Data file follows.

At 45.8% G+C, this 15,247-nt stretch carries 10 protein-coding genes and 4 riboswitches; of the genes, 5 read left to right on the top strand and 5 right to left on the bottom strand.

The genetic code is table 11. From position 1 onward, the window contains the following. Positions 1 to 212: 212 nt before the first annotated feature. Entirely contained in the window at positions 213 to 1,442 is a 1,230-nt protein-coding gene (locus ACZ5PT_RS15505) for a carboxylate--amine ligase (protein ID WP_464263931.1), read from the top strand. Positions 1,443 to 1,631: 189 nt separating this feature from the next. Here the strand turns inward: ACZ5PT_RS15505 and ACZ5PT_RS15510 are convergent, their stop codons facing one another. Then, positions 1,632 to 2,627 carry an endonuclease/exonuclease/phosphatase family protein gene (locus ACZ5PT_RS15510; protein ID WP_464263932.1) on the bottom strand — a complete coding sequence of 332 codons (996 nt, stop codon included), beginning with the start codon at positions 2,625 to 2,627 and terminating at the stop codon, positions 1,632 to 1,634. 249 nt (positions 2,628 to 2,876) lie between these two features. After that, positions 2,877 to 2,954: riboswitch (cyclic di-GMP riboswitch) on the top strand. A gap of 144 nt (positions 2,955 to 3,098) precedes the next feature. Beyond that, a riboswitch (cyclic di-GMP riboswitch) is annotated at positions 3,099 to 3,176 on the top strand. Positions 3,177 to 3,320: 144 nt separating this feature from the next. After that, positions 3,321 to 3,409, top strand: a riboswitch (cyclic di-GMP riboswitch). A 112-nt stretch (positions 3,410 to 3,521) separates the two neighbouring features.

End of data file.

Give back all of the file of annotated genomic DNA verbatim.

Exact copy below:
At 45.8% G+C, this 15,247-nt stretch carries 10 protein-coding genes and 4 riboswitches; of the genes, 5 read left to right on the top strand and 5 right to left on the bottom strand.

The genetic code is table 11. From position 1 onward, the window contains the following. Positions 1 to 212: 212 nt before the first annotated feature. Entirely contained in the window at positions 213 to 1,442 is a 1,230-nt protein-coding gene (locus ACZ5PT_RS15505) for a carboxylate--amine ligase (protein ID WP_464263931.1), read from the top strand. Positions 1,443 to 1,631: 189 nt separating this feature from the next. Here the strand turns inward: ACZ5PT_RS15505 and ACZ5PT_RS15510 are convergent, their stop codons facing one another. Then, positions 1,632 to 2,627 carry an endonuclease/exonuclease/phosphatase family protein gene (locus ACZ5PT_RS15510; protein ID WP_464263932.1) on the bottom strand — a complete coding sequence of 332 codons (996 nt, stop codon included), beginning with the start codon at positions 2,625 to 2,627 and terminating at the stop codon, positions 1,632 to 1,634. 249 nt (positions 2,628 to 2,876) lie between these two features. After that, positions 2,877 to 2,954: riboswitch (cyclic di-GMP riboswitch) on the top strand. A gap of 144 nt (positions 2,955 to 3,098) precedes the next feature. Beyond that, a riboswitch (cyclic di-GMP riboswitch) is annotated at positions 3,099 to 3,176 on the top strand. Positions 3,177 to 3,320: 144 nt separating this feature from the next. After that, positions 3,321 to 3,409, top strand: a riboswitch (cyclic di-GMP riboswitch). A 112-nt stretch (positions 3,410 to 3,521) separates the two neighbouring features.